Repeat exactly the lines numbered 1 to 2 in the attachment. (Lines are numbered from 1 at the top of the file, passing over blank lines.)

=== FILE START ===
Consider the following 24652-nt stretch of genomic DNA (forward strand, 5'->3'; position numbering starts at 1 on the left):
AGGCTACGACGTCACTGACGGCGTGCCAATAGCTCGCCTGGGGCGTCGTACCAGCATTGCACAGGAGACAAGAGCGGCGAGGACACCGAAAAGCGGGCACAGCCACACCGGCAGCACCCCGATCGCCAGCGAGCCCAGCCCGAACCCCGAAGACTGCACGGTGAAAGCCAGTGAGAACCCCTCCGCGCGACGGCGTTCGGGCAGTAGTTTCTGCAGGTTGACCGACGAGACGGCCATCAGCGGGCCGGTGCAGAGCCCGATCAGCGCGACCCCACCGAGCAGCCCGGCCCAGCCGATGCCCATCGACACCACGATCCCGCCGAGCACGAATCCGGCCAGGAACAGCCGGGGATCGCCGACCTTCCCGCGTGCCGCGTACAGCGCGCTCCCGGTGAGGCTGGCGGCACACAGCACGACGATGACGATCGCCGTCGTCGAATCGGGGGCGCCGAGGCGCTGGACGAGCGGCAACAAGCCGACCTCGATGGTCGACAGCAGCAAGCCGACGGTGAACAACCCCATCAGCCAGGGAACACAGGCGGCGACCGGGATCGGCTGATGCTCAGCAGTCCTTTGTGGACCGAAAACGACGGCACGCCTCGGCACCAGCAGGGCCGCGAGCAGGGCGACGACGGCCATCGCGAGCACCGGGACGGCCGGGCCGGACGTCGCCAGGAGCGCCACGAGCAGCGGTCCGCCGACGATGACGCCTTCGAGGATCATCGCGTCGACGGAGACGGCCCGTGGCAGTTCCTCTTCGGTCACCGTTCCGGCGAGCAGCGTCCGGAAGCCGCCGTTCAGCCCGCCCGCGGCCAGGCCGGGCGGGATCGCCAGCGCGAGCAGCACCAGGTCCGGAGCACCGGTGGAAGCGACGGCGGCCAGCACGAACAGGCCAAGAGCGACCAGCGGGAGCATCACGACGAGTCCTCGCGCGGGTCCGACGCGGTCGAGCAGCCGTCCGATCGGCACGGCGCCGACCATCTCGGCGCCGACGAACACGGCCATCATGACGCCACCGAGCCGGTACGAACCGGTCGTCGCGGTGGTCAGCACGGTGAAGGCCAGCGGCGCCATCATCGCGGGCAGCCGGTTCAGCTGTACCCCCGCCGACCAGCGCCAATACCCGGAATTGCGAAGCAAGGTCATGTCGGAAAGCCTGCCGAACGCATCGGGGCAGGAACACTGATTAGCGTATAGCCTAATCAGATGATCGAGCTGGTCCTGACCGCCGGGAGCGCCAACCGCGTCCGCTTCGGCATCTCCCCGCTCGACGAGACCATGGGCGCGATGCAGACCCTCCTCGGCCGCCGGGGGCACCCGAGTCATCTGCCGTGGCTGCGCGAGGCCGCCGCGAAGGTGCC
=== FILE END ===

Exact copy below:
Consider the following 24652-nt stretch of genomic DNA (forward strand, 5'->3'; position numbering starts at 1 on the left):
AGGCTACGACGTCACTGACGGCGTGCCAATAGCTCGCCTGGGGCGTCGTACCAGCATTGCACAGGAGACAAGAGCGGCGAGGACACCGAAAAGCGGGCACAGCCACACCGGCAGCACCCCGATCGCCAGCGAGCCCAGCCCGAACCCCGAAGACTGCACGGTGAAAGCCAGTGAGAACCCCTCCGCGCGACGGCGTTCGGGCAGTAGTTTCTGCAGGTTGACCGACGAGACGGCCATCAGCGGGCCGGTGCAGAGCCCGATCAGCGCGACCCCACCGAGCAGCCCGGCCCAGCCGATGCCCATCGACACCACGATCCCGCCGAGCACGAATCCGGCCAGGAACAGCCGGGGATCGCCGACCTTCCCGCGTGCCGCGTACAGCGCGCTCCCGGTGAGGCTGGCGGCACACAGCACGACGATGACGATCGCCGTCGTCGAATCGGGGGCGCCGAGGCGCTGGACGAGCGGCAACAAGCCGACCTCGATGGTCGACAGCAGCAAGCCGACGGTGAACAACCCCATCAGCCAGGGAACACAGGCGGCGACCGGGATCGGCTGATGCTCAGCAGTCCTTTGTGGACCGAAAACGACGGCACGCCTCGGCACCAGCAGGGCCGCGAGCAGGGCGACGACGGCCATCGCGAGCACCGGGACGGCCGGGCCGGACGTCGCCAGGAGCGCCACGAGCAGCGGTCCGCCGACGATGACGCCTTCGAGGATCATCGCGTCGACGGAGACGGCCCGTGGCAGTTCCTCTTCGGTCACCGTTCCGGCGAGCAGCGTCCGGAAGCCGCCGTTCAGCCCGCCCGCGGCCAGGCCGGGCGGGATCGCCAGCGCGAGCAGCACCAGGTCCGGAGCACCGGTGGAAGCGACGGCGGCCAGCACGAACAGGCCAAGAGCGACCAGCGGGAGCATCACGACGAGTCCTCGCGCGGGTCCGACGCGGTCGAGCAGCCGTCCGATCGGCACGGCGCCGACCATCTCGGCGCCGACGAACACGGCCATCATGACGCCACCGAGCCGGTACGAACCGGTCGTCGCGGTGGTCAGCACGGTGAAGGCCAGCGGCGCCATCATCGCGGGCAGCCGGTTCAGCTGTACCCCCGCCGACCAGCGCCAATACCCGGAATTGCGAAGCAAGGTCATGTCGGAAAGCCTGCCGAACGCATCGGGGCAGGAACACTGATTAGCGTATAGCCTAATCAGATGATCGAGCTGGTCCTGACCGCCGGGAGCGCCAACCGCGTCCGCTTCGGCATCTCCCCGCTCGACGAGACCATGGGCGCGATGCAGACCCTCCTCGGCCGCCGGGGGCACCCGAGTCATCTGCCGTGGCTGCGCGAGGCCGCCGCGAAGGTGCC